A recurring question of whether the NAACP is still relevant was answered with a resounding yes Saturday night in the L.H. Jones Auditorium during the 48th Annual Freedom Fund Banquet.
Master of Ceremony Ric Marshall opened the evening by reminding the audience the mission of the NAACP is to ensure the political, educational, social and economic equality of rights of all persons and to eliminate racial hatred and discrimination.
Marshall called attention to ongoing demonstrations in Raleigh known as Moral Mondays where groups of North Carolinians dissatisfied with tax plans, education policies, health care proposals, welfare cuts, environmental deregulation and new voting policies have engaged in acts of civil disobedience such as singing and protesting. He said the Republican and Tea Party legislators have “set us back 50 years” and said the General Assembly is trying to segregate schools by using vouchers and funding changes which will cause the poor as well as African-Americans and Hispanics to suffer.
Branch President Faye Carter reminded the group that if it were not for the grace of God none would be here today and encouraged participants to sit back and enjoy the evening. Surry County NAACP Second Vice President Rodney Rosser next reminded the group of progress made in racial equality.
“One hundred years ago we all would not be sitting in the same room together,” said Rosser noting the diverse group in attendance. “It’s not over. It’s never ending. We need members from the NAACP to become more active, attend meetings and hear crucial information.
State Sen. Earline W. Parmon was direct and simple in describing how important the upcoming legislative battles would become.
“I’ve come to share with you in fellowship but also to remind you freedom ain’t free….somebody has paid,” began Parmon. “We are in times of controversy and moral decay in North Carolina. I came to remind you as a group and as individuals we are in crisis in the state of North Carolina.” Her next series of questions ended with asking if members had ever taken the time to explain to their children about the NAACP.
“We never thought we’d see school segregation returning at a pace we see today,” said Parmon. She then told the group harsh legislation being debated in regards to taxes, educational policies and non-health care program action in addition to restrictive voting guidelines would victimize the poor and disenfranchised and predicted new voter ID regulation would pass.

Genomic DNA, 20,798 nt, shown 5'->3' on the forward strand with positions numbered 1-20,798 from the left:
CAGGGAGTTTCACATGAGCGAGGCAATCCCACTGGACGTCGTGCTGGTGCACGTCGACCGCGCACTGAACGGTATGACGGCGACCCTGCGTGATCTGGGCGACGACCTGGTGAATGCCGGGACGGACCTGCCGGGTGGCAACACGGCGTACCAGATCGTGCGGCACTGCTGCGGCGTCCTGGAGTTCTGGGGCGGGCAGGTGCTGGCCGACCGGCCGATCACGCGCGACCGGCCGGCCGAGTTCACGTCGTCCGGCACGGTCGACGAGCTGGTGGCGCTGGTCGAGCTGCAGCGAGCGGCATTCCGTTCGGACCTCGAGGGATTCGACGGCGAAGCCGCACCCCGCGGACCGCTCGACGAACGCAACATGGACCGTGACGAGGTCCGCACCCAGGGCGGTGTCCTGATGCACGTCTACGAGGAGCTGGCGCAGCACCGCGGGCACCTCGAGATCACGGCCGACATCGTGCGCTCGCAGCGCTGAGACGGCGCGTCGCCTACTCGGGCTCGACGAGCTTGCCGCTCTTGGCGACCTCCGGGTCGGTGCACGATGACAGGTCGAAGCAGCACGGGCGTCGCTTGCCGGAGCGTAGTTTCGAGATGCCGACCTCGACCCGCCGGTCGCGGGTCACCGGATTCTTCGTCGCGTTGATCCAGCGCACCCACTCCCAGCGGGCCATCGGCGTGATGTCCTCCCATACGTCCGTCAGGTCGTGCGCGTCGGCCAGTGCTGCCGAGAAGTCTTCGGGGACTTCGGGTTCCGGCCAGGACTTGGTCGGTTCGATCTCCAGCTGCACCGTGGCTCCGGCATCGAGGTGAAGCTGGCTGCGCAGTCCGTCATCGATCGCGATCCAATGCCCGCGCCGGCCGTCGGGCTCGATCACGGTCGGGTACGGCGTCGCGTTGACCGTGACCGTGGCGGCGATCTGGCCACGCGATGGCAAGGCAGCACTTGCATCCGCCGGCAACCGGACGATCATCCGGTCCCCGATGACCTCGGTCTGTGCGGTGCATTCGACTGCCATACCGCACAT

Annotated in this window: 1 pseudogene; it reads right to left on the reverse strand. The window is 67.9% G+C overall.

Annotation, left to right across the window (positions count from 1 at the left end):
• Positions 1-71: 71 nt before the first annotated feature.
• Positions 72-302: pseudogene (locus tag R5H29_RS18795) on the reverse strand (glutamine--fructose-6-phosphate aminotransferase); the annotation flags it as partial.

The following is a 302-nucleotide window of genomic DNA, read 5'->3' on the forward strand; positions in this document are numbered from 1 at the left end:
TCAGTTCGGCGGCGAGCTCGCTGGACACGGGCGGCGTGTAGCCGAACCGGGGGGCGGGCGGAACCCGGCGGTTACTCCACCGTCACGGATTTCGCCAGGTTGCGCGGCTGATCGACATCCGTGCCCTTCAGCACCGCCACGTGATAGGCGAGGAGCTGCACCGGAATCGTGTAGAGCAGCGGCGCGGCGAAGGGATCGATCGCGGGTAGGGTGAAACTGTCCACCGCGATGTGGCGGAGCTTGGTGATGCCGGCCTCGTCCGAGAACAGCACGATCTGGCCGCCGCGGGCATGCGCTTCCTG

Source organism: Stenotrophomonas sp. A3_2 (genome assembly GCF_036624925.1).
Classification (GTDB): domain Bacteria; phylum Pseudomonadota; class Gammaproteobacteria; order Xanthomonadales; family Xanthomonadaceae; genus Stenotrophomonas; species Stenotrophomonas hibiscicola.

“We must not wait. We must prepare ourselves,” continued Parmon. “We must become silent about things that matter. I haven’t been arrested yet (for participating in Moral Mondays) but I’m not above it. The point is we’re at a point in North Carolina history where we can be arrested for singing or voting while there are not such restrictions on voting by mail. There is something wrong with that.”
Parmon characterized Republican initiatives in the legislature as the “power of the majority launching a smokescreen of wealth against the working class.” She reminded the group there used to be a middle class in America and said elected officials are not protecting citizens. She then explained how she had been involved with the civil rights movement in the 1960s only to find she is fighting the same war again.
“Why am I here still fighting for the same thing again after we dismantled Jim Crow Laws,” asked Parmon. She told the group the end result of redistricting in the state had diluted black voters influence because of the inability to get legislation to protect their rights passed. She ended by asking the audience members what they are prepared to do to stop a power grab in the state in 2014.
She said vouchers will not help poor children get a good education and said out of 485 private schools in the state 85 percent of their students were from wealthy families. She said that ongoing efforts in the General Assembly would tax prescription drugs and abolish tenure for teachers by 2015.
“It’s not the time to be silent. Where we may feel it’s going to be alright there is no do right in Raleigh. They say they have a mandate to cut cut cut and they are doing that to the least of us. What they do to the least of us most of us will feel it. Ask yourselves are we going forward or backward?”
Reach David Broyles at dbroyles @civitasmedia.com or 719-1952.